Baghdad, Jan 4: At least 75 Al Qaeda-linked militants, including one of their top leaders, were killed Friday in the clashes with Iraqi security forces and local tribesmen in western Iraq, police said.
Fifty-two militants were killed in Ramadi, Anbar’s provincial capital city, and 23 others were killed in the nearby areas of the city, which is about 100 km west of Baghdad, Xinhua quoted a police source as saying.
Among the dead was Abdul Rahman al-Baghdadi, one of the leaders of the so-called Islamic State of Iraq and the Levant, commonly known as Al Qaeda in Iraq, the source said.
Clashes continued Friday in Ramadi and Fallujah, some 50 km west of Baghdad, as Iraqi forces and tribesmen were fighting the Al Qaeda militants who have been controlling some parts of the two cities.
Tensions flared in the province Monday when Iraqi police dismantled an anti-government protest site outside Ramadi. In order to defuse the situation and avoid fighting the tribesmen, Iraqi Prime Minister Nuri al-Maliki ordered the army to withdraw from the cities in Anbar.
On Wednesday, clashes erupted in several Anbar’s cities, including Ramadi and Fallujah, after Al Qaeda militants broke into the cities and attacked several police stations in the two cities, including the police headquarters in Fallujah just after the Iraqi army withdrew.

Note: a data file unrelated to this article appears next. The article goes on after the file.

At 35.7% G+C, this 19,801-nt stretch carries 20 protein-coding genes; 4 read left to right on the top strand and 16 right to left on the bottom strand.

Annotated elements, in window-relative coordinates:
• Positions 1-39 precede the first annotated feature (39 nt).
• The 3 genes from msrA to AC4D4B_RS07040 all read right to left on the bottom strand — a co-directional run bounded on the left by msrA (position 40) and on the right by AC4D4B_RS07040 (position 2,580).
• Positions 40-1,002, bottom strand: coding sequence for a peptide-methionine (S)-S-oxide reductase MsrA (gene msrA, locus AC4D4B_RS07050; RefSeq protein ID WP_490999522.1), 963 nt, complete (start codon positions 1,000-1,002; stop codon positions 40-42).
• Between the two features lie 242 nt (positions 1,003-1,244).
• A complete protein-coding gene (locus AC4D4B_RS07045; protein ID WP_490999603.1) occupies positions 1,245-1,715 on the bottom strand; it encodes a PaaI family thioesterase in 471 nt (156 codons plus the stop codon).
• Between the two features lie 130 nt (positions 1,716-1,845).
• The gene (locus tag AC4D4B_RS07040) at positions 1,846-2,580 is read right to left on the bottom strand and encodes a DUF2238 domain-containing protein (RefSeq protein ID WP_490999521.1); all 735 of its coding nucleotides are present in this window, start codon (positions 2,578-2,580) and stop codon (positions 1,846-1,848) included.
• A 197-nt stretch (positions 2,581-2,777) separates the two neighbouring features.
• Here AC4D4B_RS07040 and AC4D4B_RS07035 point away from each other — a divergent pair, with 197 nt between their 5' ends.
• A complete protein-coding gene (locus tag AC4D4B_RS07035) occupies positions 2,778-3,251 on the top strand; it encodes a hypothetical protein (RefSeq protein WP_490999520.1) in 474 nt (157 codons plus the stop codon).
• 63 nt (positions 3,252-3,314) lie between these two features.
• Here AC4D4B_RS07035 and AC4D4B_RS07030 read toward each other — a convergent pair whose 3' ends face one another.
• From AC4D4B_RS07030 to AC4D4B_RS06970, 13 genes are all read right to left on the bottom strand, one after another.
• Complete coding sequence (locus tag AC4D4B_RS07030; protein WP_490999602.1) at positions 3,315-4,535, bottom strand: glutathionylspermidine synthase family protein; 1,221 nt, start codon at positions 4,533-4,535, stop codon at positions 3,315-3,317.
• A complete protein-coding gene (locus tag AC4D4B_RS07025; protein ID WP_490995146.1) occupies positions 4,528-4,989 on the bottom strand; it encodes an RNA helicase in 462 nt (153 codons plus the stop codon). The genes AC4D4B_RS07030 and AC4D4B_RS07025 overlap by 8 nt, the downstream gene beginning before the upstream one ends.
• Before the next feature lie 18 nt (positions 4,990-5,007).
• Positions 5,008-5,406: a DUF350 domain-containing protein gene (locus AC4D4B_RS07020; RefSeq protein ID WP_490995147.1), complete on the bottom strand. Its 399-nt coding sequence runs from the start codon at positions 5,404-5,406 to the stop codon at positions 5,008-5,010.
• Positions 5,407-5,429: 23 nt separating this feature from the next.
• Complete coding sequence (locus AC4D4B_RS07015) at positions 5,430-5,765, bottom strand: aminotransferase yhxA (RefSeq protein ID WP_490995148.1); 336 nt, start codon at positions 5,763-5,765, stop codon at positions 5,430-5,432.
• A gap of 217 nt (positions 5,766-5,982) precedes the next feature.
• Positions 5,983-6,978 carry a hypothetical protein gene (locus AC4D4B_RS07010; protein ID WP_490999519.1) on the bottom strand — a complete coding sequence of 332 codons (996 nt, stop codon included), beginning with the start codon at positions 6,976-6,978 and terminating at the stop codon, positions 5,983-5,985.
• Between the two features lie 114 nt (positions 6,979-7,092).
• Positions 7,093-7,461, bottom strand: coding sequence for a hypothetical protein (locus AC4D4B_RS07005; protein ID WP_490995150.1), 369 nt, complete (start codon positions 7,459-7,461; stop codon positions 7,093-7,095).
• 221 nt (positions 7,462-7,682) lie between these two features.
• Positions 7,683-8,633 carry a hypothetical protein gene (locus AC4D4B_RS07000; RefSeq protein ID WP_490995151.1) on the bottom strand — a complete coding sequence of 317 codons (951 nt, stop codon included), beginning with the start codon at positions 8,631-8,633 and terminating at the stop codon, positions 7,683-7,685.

Late Wednesday night, al-Maliki said he changed his earlier decision to withdraw the army from riotous cities in Anbar province and would instead send reinforcements to the province where clashes continued.
“I will not withdraw troops and will send additional forces” to Anbar province in response to the requests from the residents and the local government, the official Iraqiya television station quoted al-Maliki as saying.
Tension was already running high in the Sunni heartland of Anbar after the Iraqi security forces Saturday captured the Sunni Arab tribal leader Ahmad al-Alwani and killed his brother. Al-Alwani is also a lawmaker in the Iraqi parliament.
The Sunnis have been carrying out a year-long protest, accusing the Shiite-led government of marginalising them and its Shiite-dominated security forces of indiscriminately arresting, torturing and killing their sons.
Alwani is one of the outspoken leading figures in the anti-government protests. Some opponent lawmakers have been demanding to lift his immunity, but their demand was rejected by parliament.